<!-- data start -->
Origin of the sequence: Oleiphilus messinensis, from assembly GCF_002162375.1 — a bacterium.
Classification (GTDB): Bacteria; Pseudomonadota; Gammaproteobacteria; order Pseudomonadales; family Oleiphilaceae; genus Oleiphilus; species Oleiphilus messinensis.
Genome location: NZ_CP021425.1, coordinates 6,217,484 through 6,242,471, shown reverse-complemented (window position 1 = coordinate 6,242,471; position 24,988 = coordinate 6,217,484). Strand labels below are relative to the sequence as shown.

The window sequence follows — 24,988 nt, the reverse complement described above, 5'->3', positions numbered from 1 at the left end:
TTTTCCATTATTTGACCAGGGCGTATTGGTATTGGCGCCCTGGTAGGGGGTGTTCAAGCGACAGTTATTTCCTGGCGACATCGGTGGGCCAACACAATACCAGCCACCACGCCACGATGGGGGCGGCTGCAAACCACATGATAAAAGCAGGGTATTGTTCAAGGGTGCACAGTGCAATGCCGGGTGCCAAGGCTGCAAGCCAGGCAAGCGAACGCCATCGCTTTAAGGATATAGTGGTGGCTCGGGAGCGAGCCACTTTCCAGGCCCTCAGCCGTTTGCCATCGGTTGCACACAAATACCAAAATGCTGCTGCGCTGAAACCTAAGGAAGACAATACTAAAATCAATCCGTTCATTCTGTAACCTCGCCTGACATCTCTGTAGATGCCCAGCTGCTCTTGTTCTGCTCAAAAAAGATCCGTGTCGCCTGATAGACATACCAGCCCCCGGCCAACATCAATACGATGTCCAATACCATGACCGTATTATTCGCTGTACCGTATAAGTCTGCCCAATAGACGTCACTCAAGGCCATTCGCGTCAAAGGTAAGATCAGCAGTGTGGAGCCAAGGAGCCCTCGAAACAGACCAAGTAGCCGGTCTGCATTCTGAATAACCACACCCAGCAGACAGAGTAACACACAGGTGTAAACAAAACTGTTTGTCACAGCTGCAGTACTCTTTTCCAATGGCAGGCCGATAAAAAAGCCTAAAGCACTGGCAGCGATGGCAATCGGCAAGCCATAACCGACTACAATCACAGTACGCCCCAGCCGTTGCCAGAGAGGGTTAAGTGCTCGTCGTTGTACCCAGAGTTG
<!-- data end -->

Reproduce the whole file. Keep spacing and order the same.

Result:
Origin of the sequence: Oleiphilus messinensis, from assembly GCF_002162375.1 — a bacterium.
Classification (GTDB): Bacteria; Pseudomonadota; Gammaproteobacteria; order Pseudomonadales; family Oleiphilaceae; genus Oleiphilus; species Oleiphilus messinensis.
Genome location: NZ_CP021425.1, coordinates 6,217,484 through 6,242,471, shown reverse-complemented (window position 1 = coordinate 6,242,471; position 24,988 = coordinate 6,217,484). Strand labels below are relative to the sequence as shown.

The window sequence follows — 24,988 nt, the reverse complement described above, 5'->3', positions numbered from 1 at the left end:
TTTTCCATTATTTGACCAGGGCGTATTGGTATTGGCGCCCTGGTAGGGGGTGTTCAAGCGACAGTTATTTCCTGGCGACATCGGTGGGCCAACACAATACCAGCCACCACGCCACGATGGGGGCGGCTGCAAACCACATGATAAAAGCAGGGTATTGTTCAAGGGTGCACAGTGCAATGCCGGGTGCCAAGGCTGCAAGCCAGGCAAGCGAACGCCATCGCTTTAAGGATATAGTGGTGGCTCGGGAGCGAGCCACTTTCCAGGCCCTCAGCCGTTTGCCATCGGTTGCACACAAATACCAAAATGCTGCTGCGCTGAAACCTAAGGAAGACAATACTAAAATCAATCCGTTCATTCTGTAACCTCGCCTGACATCTCTGTAGATGCCCAGCTGCTCTTGTTCTGCTCAAAAAAGATCCGTGTCGCCTGATAGACATACCAGCCCCCGGCCAACATCAATACGATGTCCAATACCATGACCGTATTATTCGCTGTACCGTATAAGTCTGCCCAATAGACGTCACTCAAGGCCATTCGCGTCAAAGGTAAGATCAGCAGTGTGGAGCCAAGGAGCCCTCGAAACAGACCAAGTAGCCGGTCTGCATTCTGAATAACCACACCCAGCAGACAGAGTAACACACAGGTGTAAACAAAACTGTTTGTCACAGCTGCAGTACTCTTTTCCAATGGCAGGCCGATAAAAAAGCCTAAAGCACTGGCAGCGATGGCAATCGGCAAGCCATAACCGACTACAATCACAGTACGCCCCAGCCGTTGCCAGAGAGGGTTAAGTGCTCGTCGTTGTACCCAGAGTTG